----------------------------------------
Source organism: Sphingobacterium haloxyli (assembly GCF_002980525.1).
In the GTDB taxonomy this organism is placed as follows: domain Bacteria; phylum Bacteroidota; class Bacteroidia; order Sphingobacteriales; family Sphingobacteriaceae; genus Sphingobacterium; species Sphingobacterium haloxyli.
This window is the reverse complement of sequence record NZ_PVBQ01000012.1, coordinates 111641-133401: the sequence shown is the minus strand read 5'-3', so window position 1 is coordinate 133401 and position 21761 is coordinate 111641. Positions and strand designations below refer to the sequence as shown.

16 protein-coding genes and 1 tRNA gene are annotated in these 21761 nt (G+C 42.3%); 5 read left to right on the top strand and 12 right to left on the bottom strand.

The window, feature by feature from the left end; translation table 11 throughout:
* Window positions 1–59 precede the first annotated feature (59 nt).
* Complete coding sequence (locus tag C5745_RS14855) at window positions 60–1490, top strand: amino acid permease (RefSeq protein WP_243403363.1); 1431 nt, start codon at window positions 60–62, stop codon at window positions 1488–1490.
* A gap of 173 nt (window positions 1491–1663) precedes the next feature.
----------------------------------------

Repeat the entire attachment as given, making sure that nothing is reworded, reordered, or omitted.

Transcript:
Source organism: Sphingobacterium haloxyli (assembly GCF_002980525.1).
In the GTDB taxonomy this organism is placed as follows: domain Bacteria; phylum Bacteroidota; class Bacteroidia; order Sphingobacteriales; family Sphingobacteriaceae; genus Sphingobacterium; species Sphingobacterium haloxyli.
This window is the reverse complement of sequence record NZ_PVBQ01000012.1, coordinates 111641-133401: the sequence shown is the minus strand read 5'-3', so window position 1 is coordinate 133401 and position 21761 is coordinate 111641. Positions and strand designations below refer to the sequence as shown.

16 protein-coding genes and 1 tRNA gene are annotated in these 21761 nt (G+C 42.3%); 5 read left to right on the top strand and 12 right to left on the bottom strand.

The window, feature by feature from the left end; translation table 11 throughout:
* Window positions 1–59 precede the first annotated feature (59 nt).
* Complete coding sequence (locus tag C5745_RS14855) at window positions 60–1490, top strand: amino acid permease (RefSeq protein WP_243403363.1); 1431 nt, start codon at window positions 60–62, stop codon at window positions 1488–1490.
* A gap of 173 nt (window positions 1491–1663) precedes the next feature.